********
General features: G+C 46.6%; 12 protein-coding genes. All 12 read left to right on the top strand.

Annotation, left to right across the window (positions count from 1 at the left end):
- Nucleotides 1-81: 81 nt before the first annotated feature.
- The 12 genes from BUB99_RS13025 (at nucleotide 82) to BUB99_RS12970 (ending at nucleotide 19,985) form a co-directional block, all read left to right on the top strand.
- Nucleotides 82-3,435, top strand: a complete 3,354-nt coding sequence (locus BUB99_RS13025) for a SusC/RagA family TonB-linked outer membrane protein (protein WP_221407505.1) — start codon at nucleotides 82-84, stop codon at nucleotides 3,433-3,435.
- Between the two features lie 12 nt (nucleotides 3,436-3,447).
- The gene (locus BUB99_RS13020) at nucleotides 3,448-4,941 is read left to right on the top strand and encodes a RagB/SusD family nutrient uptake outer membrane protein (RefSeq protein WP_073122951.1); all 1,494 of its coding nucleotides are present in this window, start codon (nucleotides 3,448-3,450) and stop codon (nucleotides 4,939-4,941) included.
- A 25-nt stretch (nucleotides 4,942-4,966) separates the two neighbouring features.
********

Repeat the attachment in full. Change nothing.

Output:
General features: G+C 46.6%; 12 protein-coding genes. All 12 read left to right on the top strand.

Annotation, left to right across the window (positions count from 1 at the left end):
- Nucleotides 1-81: 81 nt before the first annotated feature.
- The 12 genes from BUB99_RS13025 (at nucleotide 82) to BUB99_RS12970 (ending at nucleotide 19,985) form a co-directional block, all read left to right on the top strand.
- Nucleotides 82-3,435, top strand: a complete 3,354-nt coding sequence (locus BUB99_RS13025) for a SusC/RagA family TonB-linked outer membrane protein (protein WP_221407505.1) — start codon at nucleotides 82-84, stop codon at nucleotides 3,433-3,435.
- Between the two features lie 12 nt (nucleotides 3,436-3,447).
- The gene (locus BUB99_RS13020) at nucleotides 3,448-4,941 is read left to right on the top strand and encodes a RagB/SusD family nutrient uptake outer membrane protein (RefSeq protein WP_073122951.1); all 1,494 of its coding nucleotides are present in this window, start codon (nucleotides 3,448-3,450) and stop codon (nucleotides 4,939-4,941) included.
- A 25-nt stretch (nucleotides 4,942-4,966) separates the two neighbouring features.